Utopia E3: The full catastrophe of life
The Utopians’ love of music, and a perfect moment by the sea in France are the starting points for today’s Utopia pieces, via Laurence Colbert from Oxford and Marinna Guzy from Corvallis, Oregon.
The Full Catastrophe of Life – Laurence Colbert, Oxford, UK
“We’d just played four shows in four days in four different countries [in the band Ride].
I was on a high; it felt perfect. I was on a beach at St Malo, and I recorded the sound of the waves.
I returned to the ‘full catastrophe’ of life, something unbalanced, imperfect, and very different to that even moment of sound, space, solitude, satisfaction.
What if I’d stayed there in that moment? Would I not be cheated out of the truth, of life?
Utopia as an idea is fascinating for reasons such as this – but would it ever satisfy the complex and changing needs of man or woman?
Looking at the woodcut map, the tower in my square (E3) looked out into the sea.
I imagined staring out of the window from a Utopian world… somehow missing something, somehow looking for more.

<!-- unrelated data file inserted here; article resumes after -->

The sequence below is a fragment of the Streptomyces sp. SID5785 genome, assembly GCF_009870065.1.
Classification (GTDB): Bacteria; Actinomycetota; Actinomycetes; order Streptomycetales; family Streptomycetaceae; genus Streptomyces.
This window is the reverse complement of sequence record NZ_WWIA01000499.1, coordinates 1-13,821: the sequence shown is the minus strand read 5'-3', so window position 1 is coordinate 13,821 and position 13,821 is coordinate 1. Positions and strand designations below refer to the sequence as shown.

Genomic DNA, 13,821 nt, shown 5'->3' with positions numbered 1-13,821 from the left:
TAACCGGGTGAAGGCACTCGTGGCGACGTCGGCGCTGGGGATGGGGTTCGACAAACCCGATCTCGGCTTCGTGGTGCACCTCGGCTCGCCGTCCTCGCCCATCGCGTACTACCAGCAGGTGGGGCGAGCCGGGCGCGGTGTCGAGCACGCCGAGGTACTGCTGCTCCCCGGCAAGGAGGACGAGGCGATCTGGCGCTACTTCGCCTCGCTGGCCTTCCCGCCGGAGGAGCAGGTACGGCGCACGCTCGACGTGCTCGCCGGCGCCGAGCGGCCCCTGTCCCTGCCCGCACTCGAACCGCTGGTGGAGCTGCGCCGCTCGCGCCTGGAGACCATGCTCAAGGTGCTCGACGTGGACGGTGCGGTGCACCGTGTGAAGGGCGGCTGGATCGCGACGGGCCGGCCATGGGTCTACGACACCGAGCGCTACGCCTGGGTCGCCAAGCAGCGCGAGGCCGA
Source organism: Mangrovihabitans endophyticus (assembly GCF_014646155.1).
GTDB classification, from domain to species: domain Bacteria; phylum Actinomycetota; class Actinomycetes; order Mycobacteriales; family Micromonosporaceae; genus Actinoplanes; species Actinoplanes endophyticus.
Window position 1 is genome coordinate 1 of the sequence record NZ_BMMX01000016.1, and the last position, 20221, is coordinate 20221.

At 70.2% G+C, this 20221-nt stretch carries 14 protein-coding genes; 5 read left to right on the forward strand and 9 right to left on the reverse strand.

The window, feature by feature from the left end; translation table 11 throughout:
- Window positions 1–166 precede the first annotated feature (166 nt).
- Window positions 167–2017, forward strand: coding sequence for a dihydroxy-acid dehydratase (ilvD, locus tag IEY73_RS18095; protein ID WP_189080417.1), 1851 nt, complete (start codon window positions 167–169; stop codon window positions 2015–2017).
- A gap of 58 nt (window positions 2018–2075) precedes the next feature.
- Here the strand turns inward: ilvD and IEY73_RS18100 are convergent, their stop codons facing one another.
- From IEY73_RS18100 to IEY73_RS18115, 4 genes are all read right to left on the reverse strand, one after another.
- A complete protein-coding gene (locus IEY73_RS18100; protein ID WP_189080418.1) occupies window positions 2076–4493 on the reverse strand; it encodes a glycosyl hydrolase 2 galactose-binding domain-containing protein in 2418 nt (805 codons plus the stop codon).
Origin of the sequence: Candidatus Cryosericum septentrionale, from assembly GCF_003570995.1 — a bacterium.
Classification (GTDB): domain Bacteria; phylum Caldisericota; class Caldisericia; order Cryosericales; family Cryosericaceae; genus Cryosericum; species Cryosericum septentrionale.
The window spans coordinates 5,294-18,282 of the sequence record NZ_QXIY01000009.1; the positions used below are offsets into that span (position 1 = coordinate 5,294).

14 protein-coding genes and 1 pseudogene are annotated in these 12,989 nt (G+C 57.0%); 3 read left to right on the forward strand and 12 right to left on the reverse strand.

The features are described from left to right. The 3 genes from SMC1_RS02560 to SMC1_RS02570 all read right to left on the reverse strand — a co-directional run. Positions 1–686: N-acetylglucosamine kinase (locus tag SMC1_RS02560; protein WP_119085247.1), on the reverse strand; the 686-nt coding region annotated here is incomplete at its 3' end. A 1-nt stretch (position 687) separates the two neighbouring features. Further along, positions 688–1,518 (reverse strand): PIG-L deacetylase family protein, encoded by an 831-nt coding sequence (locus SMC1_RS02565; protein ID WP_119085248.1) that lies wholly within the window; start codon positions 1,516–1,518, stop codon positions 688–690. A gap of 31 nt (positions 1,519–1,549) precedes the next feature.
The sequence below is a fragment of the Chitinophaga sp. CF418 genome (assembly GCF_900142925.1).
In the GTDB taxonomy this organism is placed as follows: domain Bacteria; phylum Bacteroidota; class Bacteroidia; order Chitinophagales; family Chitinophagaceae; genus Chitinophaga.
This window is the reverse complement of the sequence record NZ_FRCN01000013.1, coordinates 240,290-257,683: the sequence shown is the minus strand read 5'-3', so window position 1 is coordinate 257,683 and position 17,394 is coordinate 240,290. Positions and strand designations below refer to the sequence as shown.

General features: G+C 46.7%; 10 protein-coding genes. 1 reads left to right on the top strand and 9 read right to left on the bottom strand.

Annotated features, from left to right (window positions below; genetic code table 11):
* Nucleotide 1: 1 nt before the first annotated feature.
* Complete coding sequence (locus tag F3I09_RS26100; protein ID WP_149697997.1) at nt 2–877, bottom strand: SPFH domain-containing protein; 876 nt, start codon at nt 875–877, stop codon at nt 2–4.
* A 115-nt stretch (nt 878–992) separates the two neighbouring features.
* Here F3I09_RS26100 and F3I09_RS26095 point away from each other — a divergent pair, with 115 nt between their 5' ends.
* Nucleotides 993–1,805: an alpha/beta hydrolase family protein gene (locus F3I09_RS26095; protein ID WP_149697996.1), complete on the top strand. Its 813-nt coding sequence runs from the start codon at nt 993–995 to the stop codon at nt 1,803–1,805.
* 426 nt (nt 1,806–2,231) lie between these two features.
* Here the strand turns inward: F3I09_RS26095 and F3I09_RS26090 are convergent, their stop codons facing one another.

Wouldn’t Utopia, perfection, be like a slow death?”
The Beauty That Emerges From Conflict – Marinna Guzy, Corvallis, USA
“My initial points of departure for this piece were the literal visual representations depicted in the 1518 woodcut.
I identified the obvious sounds occurring within my quadrant: the river, the ocean. From there, I conducted a close reading of More’s text to determine additional elements of sonic importance present within the text.
The Utopians’ love of music caught my interest the most, so I sought to interweave musical elements into a pastoral landscape.
I wanted to convey a sense of otherworldliness, while maintaining a believable soundscape.
Perhaps the strains of flute heard are a shepherd, wandering the riverbank, wiling away a relaxing afternoon.
Finally, I wanted to immerse the listener in the landscape.
My soundscape work experiments with binaural presentations, and I thought that this would be an appropriate final format to render three-dimensionality within this stereo work. This Utopia is peaceful and serene, but it has a bit of an edge.
The beauty that emerges from conflict is the most powerful. This is the essence of my Utopia.”